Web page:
House Considers Sweeping Energy Bill

Republicans on the House Energy and Commerce Committee released a long-awaited comprehensive energy bill late Monday that implicates pipelines, the electric grid and energy efficiency.

The panel’s Energy and Power subcommittee on Wednesday will mark up the 95-page bill that is designed to mirror a similar effort in the Senate.

Republicans and Democrats have thus far avoided loading the bill with partisan provisions that risk derailing the legislation- it steers clear, for example, of calling for an end to the 40-year-old ban on exporting crude oil, language that might lead many Democrats to reject the bill if it were included.

A committee aide expected broad bipartisan support for the bill when the subcommittee votes. (Credit AP).

Still, the legislation addresses a number of policy areas that have long been simmering on Capitol Hill.

The bill seeks to streamline permitting decisions for interstate natural gas pipelines, a move that proponents say is necessary to ramp up infrastructure that’s failed to keep pace with the boom in shale gas production.

On electric reliability, the bill would give broad discretion to power plants to relax environmental rules “to meet the emergency and serve the public interest” if federal regulators deem electric reliability is severely threatened.

The bill also amends a 1978 federal law by directing electric utilities to develop a plan to withstand power outages, using as smart grid technology to remotely locate and repair problems, distribute power systems and self-sustaining “microgrids,” that exist largely apart from the traditional electric grid, by linking disparate energy sources. The change also implores state regulators to consider approving rate increases so utilities can pass costs onto customers to pay for those investments.

Another provision would give the Energy secretary authority to step in to declare emergency measures when the electric grid is under cyberattack. The move has been long sought by federal regulators and lawmakers on both sides of the aisle to clear up confusion the locus of authority of the nation’s electric grid infrastructure in such situations.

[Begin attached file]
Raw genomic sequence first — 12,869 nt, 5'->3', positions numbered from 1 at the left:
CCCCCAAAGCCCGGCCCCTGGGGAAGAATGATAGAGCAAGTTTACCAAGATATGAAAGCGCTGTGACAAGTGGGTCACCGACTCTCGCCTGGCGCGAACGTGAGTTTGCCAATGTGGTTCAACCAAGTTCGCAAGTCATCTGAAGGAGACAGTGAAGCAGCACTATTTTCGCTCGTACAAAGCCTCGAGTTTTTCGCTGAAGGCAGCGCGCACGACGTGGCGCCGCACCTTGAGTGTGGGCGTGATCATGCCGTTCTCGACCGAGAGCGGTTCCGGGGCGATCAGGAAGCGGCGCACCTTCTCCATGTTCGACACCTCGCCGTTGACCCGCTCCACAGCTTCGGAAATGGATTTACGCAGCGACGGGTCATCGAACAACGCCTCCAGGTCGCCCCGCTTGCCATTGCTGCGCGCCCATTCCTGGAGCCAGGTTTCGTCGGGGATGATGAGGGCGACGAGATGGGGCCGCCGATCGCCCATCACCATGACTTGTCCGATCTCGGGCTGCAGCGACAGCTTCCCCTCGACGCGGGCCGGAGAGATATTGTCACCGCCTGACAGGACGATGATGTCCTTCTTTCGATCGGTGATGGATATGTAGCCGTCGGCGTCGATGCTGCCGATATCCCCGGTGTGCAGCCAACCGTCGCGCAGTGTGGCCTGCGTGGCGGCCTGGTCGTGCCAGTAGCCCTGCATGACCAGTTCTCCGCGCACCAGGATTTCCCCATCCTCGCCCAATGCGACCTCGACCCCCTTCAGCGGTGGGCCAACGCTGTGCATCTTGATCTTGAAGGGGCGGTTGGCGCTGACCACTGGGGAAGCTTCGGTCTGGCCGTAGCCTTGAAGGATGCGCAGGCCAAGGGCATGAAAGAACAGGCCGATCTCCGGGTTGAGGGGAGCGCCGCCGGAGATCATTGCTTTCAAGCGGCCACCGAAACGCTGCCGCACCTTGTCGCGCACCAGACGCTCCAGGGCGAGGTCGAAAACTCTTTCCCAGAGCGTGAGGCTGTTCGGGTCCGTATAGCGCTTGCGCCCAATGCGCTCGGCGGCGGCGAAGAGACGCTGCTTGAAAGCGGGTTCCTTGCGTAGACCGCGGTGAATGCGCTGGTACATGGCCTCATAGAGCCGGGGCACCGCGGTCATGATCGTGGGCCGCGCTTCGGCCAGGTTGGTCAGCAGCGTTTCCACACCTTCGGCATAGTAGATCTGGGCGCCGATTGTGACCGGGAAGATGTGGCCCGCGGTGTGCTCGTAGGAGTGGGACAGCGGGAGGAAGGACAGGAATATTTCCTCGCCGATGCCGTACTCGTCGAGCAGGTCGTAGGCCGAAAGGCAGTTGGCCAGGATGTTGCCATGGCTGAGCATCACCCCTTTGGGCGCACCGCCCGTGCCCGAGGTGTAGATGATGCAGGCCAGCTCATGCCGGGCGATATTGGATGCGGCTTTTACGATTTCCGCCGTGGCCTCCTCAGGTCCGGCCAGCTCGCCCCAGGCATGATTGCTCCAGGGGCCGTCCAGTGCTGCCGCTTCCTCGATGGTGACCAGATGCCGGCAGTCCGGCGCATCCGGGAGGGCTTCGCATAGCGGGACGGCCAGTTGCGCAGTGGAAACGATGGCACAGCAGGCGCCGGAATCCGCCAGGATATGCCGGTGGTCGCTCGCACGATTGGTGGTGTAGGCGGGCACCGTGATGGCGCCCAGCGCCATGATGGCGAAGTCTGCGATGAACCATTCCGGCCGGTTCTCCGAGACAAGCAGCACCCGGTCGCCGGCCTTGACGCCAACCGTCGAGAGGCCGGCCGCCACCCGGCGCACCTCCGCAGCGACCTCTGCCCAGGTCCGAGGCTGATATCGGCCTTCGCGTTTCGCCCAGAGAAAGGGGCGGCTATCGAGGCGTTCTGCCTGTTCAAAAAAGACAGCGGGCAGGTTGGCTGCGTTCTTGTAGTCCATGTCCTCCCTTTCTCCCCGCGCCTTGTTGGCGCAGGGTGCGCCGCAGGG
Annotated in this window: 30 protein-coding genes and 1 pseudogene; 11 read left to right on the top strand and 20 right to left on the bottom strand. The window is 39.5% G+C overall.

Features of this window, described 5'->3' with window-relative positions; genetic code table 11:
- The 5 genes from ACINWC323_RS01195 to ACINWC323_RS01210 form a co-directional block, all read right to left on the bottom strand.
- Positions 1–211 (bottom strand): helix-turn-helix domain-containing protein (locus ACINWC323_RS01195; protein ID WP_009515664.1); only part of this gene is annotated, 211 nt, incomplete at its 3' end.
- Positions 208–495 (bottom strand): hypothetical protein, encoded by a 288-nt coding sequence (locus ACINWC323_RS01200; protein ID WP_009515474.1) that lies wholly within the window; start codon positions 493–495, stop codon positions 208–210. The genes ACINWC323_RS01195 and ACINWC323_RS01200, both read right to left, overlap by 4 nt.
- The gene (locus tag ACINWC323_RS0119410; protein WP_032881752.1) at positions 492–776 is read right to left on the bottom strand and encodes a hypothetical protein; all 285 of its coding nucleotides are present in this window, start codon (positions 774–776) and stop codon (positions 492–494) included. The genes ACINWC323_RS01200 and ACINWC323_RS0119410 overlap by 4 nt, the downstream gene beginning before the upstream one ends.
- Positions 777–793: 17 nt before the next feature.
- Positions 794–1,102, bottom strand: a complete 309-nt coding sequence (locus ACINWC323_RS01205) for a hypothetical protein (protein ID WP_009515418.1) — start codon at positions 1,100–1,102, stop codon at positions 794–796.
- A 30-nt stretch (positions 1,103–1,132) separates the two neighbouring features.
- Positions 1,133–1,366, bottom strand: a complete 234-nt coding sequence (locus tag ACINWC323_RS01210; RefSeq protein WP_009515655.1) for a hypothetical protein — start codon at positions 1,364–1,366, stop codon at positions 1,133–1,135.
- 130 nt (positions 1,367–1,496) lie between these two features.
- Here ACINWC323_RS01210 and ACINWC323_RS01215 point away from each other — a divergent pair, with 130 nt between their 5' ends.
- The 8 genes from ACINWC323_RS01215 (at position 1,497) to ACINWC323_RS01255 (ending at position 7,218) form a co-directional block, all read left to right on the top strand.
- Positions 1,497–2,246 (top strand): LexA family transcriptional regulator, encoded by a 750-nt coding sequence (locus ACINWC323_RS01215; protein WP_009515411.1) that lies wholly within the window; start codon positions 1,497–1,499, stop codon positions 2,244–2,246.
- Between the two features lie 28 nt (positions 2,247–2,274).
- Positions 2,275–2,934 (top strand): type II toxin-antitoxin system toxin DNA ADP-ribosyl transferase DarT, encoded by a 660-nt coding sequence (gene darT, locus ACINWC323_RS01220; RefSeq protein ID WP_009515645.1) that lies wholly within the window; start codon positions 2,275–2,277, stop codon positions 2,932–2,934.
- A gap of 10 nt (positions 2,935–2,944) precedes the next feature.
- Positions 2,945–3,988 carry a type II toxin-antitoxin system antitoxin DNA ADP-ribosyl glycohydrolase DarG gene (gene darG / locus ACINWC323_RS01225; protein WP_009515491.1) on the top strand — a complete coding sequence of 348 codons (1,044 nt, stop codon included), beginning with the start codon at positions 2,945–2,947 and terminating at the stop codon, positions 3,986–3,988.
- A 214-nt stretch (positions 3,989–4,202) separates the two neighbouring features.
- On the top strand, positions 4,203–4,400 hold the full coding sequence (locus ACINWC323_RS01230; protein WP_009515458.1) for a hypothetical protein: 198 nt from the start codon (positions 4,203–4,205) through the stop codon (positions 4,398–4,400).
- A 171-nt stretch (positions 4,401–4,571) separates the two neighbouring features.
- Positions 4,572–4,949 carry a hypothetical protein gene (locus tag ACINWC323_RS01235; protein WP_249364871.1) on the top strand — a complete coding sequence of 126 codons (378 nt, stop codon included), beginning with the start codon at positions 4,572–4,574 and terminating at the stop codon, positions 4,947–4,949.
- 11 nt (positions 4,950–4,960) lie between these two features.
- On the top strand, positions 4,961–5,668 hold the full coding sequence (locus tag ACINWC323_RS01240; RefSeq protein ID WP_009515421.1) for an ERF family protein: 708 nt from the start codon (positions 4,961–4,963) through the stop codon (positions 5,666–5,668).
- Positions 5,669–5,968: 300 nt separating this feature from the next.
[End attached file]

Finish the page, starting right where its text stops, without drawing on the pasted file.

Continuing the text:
The nation’s emergency energy supplies and how they’re distributed also would get a revamp, as natural disasters such as Hurricane Sandy in 2012 exposed shortcomings. The bill  calls for submitting a plan to create a “Strategic Transformer Reserve” to place backup electric infrastructure in various locations in case major electric grid assets are damaged, a concern that’s mounted following an armed attack at a San Jose electric substation in 2013.

Lastly, the bill calls for studying regional electricity systems that might inform how best to build new energy infrastructure such as natural gas pipelines and transmission lines to connect renewable power to the grid.

—By Martin J. Milita, Jr., Esq. Senior Director

Visit his blog at: https://martinmilita1.wordpress.com

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Please feel free to contact the author or your other Duane Morris Government Strategies LLC contact to learn more about this article and what it may mean to you.

About Duane Morris Government Strategies, LLC (DMGS):

Comprised of 19 experienced professionals representing U.S. and foreign clients at the federal, state and local levels, DMGS is as an ancillary business of international law firm Duane Morris LLP, one of the 100 largest law firms with more than 700 attorneys in the U.S. as well as in the UK and Asia. The firm operates in eight offices including Newark, NJ; Trenton, NJ; Albany, NY; Harrisburg, PA; Philadelphia, PA; Pittsburgh, PA; Columbus, OH; and Washington, DC.

DMGS offers a full range of government relations and public affairs services, including lobbying, grant identification/writing/administration, development finance consulting, procurement, grassroots campaigning, public relations, and crisis planning/crisis management needs.

http://www.dmgs.com/

This Week In Congress: National Security & Health Care

By: Martin J. Milita, Jr. Esq.

This week the Senate is focused on national security issues. It will attempt to complete work on the National Defense Authorization Act (NDAA) and begin consideration of the fiscal year 2016 defense appropriations bill. On the other side of the Capitol, the House is expected to take action on a number of health care-related bills, even while Congress and the president await the Supreme Court’s impending ruling in King v. Burwell, regarding subsidies for health insurance under the Affordable Care Act.